Internet Story: 16 Mar 1999
Beenz Nice idea, poor implementation. I'm one of the skeptics on the idea of creating a new type of "currency" for the Net. The Beenz operation, launched yesterday (15th March 1999), works on the principal of visitors to web sites earning "Beenz" which they can deposit in their free Beenz bank account and trade for items from other web sites when they have collected enough. It's a bit like the old Green (Blue for the US) Shield Stamps and frequent flier miles. I went along and signed up a "customer" account today to earn my "free" 500 points for joining, only to learn, when visiting the only site that seems to be subscribed at the moment, that I couldn't have any points because I have Java turned off on my browser (it crashes with WinNT and the screen resolution I run at). Naff user interface #2! (#1 is that they didn't tell me this on signing up!). Naff point #3 is that when trying to see what it's like to sign up as a merchant, the instructions say to fill in a non-existent form (maybe because Java is turned off) so that a customer representative can get in contact. (Actually that's naff point #3 and #4 - no form and the fact that someone has to get in contact with me). I hope Charles Cohen (the brains behind the scheme) is better at this than he was at writing Paddy Ashdown's speeches :-)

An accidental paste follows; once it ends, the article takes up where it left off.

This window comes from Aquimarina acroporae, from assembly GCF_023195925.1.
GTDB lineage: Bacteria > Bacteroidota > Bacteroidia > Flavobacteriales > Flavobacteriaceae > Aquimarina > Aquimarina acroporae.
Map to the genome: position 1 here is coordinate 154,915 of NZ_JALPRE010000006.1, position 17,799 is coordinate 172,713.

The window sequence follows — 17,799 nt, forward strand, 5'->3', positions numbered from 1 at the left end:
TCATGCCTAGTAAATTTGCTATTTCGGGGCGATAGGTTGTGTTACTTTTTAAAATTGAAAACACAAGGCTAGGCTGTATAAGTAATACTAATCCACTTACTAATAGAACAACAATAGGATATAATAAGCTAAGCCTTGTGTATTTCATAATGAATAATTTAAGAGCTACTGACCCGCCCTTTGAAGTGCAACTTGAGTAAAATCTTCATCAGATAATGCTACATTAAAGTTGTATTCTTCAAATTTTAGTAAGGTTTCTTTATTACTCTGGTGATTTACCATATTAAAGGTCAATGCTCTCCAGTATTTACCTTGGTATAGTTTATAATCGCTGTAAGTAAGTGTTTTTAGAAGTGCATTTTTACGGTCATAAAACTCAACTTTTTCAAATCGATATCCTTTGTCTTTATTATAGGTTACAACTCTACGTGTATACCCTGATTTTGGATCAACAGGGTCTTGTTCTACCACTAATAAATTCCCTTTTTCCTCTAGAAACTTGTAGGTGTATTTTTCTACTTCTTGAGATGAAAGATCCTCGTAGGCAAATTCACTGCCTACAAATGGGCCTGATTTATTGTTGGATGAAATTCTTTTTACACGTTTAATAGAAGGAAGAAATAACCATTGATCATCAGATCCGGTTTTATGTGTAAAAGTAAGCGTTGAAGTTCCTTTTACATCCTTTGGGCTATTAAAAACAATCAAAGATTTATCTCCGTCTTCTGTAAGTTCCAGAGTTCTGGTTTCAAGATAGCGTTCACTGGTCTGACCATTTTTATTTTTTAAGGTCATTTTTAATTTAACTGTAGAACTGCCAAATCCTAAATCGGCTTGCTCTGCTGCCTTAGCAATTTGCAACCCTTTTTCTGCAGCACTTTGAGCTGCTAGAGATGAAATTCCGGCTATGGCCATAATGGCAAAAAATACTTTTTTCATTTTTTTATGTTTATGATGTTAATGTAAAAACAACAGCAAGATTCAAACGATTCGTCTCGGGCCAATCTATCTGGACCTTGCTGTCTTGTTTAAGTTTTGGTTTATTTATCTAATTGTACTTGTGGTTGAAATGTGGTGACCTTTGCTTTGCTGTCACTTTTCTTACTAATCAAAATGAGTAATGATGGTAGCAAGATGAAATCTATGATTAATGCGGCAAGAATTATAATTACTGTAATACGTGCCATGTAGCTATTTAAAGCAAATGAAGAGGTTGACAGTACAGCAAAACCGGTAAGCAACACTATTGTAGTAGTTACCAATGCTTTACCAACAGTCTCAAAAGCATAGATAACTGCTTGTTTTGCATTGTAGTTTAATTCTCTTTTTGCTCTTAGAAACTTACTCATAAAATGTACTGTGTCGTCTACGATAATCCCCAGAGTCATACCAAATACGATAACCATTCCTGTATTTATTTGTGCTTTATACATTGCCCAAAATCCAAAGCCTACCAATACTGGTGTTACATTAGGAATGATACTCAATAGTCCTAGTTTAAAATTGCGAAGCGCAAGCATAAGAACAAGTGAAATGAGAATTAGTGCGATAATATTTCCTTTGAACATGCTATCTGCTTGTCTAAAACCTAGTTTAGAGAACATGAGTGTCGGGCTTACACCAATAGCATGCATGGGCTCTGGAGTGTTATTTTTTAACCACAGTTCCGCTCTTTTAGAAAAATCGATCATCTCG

E-Tax Returns Finally there are signs of the UK government catching up with the US when it comes to filing tax returns via the Net. Not only that but Customs & Excise are already even further down the line in letting traders submit VAT returns via the Net, with a live pilot during 1999-2000 and an expansion of the service in 2000-01. Of course, for all this to be practical we need to have substantial and robust encryption protocols in place - ones that are not compromised by practices like key escrow. See BBC article for more details.
Web on a Pager Check out the new devices that Research in Motion are producing to enable the busy traveler to be in contact all the time. They have two new products soon to go on sale in the US, the BlackBerry Mobile Email Solution and RIM Inter@ctive Pager 950. The RIM can send and receive pages and e-mail and will soon be able to act as a wireless PDA. It has an Intel 386 processor inside, 1MB of memory, a little black-and-white backlit screen, a clever curved keyboard (for typing with two thumbs), and a roller wheel that acts like your computers mouse (roll to a command and press to start running it). The 950 runs on a single AA alkaline battery. It can back up information to a PC via an optional serial cable. Don't hold your breath for these being available in the UK soon.
Another Free ISP Barclays bank is the latest free ISP (as we mentioned on 01Feb1999). The only snag (if it is one) is that you have to be a customer of Barclays to use it. Watch out for it coming online soon at www.barclays.net.
Andrew Stringer, © Pendle.Net Ltd, 1999
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